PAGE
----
You are not required to leave a 5-Star review. If it deserves 5 stars, give it 5 stars; If it deserves 1 star, give it 1 star. Don’t let a seller or group bully you into a good review for a bad product.
She’s bought things we never would buy anywhere close to retail price, and in some cases have been completely shocked by how amazing something works. Things that absolutely deserve a 5-star rating but we’d never have remotely considered giving them a chance w/o the massive discount.
Tomoson – Connects you with companies that want their products reviewed in multiple places (Amazon, personal blogs, etc). You apply and if you’re accepted, you get the product free shipped through Amazon.
One Opinion Panel is a Top Rated Product Testing Company and I receive several products a month. They have exclusive high paying focus groups to join paying their members $100 or more! 💰 Pays by Cash, PayPal and Visa Prepaid Cards
Great article! I’d like to add that in addition to asking shoppers to share their own product reviews on the site, store owners can also be proactive and collect reviews off-site from social media. As you already mentioned, Instagram is full of great content that can be used as social proof. The same applies to YouTube and user-generated video reviews. The more diverse and visually-rich format you use for customer reviews, the better.
Let me start by saying this: There are some authors (and product manufacturers) who post reviews of their own products. In other words, the reviews are fakes. Frauds. Phonies. A recent case with author RJ Ellory, caught him red-handed writing fake reviews under pseudonyms about his own books, and if that was not enough, he wrote disparaging reviews about his competitors (under pseudonyms, too).
Posted a bad review once and the company offered me 20% back, but only if I removed the review, no mention of fixing the issue lol. I contacted Amazon to say they had tried to bribe me and Amazon didnt want to know. A few days after their 20% offer they phoned me at home, I hadnt given them my number and saw no reason for them to have it, guy was really creepy and kept asking what I did want for removing the review, at the end he got racist and hung up. I sent a recording of the phonecall to Amazon and once again, they didnt want to know.
Filling out your profile is one thing, optimizing it so suppliers can get a sense of who you are and easily contact you is another. The Amazon profile in use today has a space for “pen name”, signature, location, email, website, occupation, About Me, and Interests. None of this except your ‘pen name’ is required to be filled out, though the more you fill out the more optimal your profile will be to suppliers looking for people to review their products.
Survey Club is another great, well-trusted panel I get quite a few products to test a month with good pay; they’re very well rated company and been around for years! Very fun panel to join! 💰 Pays by Cash and Gift Cards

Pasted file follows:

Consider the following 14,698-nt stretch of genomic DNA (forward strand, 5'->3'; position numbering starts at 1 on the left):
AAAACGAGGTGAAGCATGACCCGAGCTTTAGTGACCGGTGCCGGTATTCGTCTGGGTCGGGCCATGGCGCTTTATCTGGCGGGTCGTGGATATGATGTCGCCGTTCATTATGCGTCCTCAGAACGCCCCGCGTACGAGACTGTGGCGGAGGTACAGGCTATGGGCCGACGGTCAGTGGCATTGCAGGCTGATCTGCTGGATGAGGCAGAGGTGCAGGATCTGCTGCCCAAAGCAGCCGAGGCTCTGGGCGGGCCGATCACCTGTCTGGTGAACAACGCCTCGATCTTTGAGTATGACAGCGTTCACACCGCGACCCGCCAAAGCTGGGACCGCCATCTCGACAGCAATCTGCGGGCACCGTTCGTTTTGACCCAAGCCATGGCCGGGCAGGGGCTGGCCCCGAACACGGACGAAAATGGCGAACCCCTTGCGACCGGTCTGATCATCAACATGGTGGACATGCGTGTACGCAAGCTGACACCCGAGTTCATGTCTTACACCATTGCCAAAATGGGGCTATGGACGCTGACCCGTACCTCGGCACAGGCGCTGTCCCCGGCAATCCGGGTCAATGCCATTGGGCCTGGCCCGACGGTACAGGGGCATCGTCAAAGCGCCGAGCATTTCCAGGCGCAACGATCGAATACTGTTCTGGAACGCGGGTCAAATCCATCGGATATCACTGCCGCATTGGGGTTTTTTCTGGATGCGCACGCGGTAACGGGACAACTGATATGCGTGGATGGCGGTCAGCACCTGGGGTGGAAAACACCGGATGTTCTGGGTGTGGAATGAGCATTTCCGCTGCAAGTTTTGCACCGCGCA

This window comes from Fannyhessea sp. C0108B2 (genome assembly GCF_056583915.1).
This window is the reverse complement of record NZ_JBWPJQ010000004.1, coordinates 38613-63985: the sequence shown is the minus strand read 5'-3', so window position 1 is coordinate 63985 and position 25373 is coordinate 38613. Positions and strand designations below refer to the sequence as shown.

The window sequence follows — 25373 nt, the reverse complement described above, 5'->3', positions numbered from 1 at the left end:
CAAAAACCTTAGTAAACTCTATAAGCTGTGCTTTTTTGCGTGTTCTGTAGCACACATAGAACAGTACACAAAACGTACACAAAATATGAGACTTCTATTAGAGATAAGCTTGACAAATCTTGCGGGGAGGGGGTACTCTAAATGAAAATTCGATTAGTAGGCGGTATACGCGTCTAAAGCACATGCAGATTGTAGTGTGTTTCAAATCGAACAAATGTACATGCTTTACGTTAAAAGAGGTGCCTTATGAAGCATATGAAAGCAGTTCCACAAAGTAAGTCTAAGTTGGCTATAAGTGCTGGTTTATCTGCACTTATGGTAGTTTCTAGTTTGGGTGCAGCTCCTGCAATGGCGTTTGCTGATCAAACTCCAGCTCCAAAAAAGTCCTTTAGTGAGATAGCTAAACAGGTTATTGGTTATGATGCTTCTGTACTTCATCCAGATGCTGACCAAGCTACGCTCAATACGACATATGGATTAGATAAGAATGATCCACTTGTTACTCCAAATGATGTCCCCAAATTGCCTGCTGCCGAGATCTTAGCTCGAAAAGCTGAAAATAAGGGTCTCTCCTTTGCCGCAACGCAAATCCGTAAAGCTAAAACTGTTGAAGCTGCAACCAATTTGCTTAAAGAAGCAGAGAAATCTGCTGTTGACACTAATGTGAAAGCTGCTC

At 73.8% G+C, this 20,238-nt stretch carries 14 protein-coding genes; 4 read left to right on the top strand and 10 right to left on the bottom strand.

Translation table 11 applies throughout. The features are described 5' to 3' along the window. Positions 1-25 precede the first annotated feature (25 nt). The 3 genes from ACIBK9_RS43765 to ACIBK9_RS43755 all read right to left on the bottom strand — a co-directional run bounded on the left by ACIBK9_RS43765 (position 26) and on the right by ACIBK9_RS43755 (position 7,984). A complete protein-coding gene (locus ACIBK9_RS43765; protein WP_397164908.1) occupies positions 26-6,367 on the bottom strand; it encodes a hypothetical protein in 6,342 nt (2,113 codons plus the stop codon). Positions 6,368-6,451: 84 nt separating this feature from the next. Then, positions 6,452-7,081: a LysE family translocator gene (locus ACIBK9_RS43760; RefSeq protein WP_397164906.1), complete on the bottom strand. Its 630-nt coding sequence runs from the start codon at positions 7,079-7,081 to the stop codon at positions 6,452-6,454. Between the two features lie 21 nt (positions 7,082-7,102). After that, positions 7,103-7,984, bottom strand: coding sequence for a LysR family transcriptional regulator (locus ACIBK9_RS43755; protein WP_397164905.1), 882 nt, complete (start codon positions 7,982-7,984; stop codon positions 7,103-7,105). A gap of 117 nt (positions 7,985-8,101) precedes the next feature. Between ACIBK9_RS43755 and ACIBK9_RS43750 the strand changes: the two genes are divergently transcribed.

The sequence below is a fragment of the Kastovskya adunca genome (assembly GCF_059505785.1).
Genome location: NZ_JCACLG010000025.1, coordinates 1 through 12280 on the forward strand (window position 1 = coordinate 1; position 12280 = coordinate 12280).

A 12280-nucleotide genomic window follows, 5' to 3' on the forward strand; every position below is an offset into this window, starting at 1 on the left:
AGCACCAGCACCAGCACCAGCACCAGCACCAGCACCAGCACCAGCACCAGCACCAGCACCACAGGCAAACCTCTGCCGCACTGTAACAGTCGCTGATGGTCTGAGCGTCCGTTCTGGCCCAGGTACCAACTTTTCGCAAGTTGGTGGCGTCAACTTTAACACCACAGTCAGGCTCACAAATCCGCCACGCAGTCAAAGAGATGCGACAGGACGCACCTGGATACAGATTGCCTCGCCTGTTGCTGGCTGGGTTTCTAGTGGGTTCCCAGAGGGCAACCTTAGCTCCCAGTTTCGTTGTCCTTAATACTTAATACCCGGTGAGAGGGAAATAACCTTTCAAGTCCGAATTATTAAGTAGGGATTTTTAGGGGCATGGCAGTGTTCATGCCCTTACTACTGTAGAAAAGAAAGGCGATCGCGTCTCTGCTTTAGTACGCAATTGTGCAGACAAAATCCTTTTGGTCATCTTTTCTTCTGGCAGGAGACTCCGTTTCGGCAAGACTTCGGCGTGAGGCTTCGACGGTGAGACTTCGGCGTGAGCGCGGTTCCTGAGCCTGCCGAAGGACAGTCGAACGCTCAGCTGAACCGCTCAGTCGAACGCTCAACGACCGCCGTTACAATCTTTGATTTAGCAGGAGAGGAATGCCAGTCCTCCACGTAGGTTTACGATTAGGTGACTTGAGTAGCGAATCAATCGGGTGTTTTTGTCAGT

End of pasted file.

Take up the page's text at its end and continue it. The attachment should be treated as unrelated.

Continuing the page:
I fill out surveys and some leads to testing a product that I get invited to try at home. Some surveys leads to focus groups where me and other people are in a chat room setting discussing different products.
I stumbled across this blog about 6 months ago and it inspired me to push myself to write as many reviews as possible, with the aim of climbing the Amazon reviewer rankings and becoming one of Amazons top reviewers.
I’m struggling with an ethical decision. I’m not sure if it’s something you’ve ever encountered. I received a discounted product in a package with multiple paid orders. I remember seeing the discounted product, but when I went to test it, I couldn’t find it anywhere. I have looked and looked for weeks to see if it slipped behind something or what. The only thing I can figure is it accidentally was thrown away with the packaging. So what should I do? I feel bad that I haven’t written a review. I could say it arrived promptly and possibly give some general information about it, but I don’t feel comfortable writing a fake review nor do I feel right in writing no review since I receive the product. Any advice?
True. Being able to contact a Seller directly without having bought from them first—or they having reached out to you to review—makes it much more difficult. For larger name brands that have websites, a simple Google search might suffice. But what about the smaller Sellers? I don’t have an answer there. At one time I used to see a “Contact Seller” button on some product detail pages. I’m not seeing that anymore.
#5) I Love To Review is now Deal Hustl. You get redirected to that site. Page one asks for your first name and email. After you give them that, you get another page where you have to supply your full name and phone number. Seems scammy. Why do they need my phone number? Anyways, just wanted to give a heads up.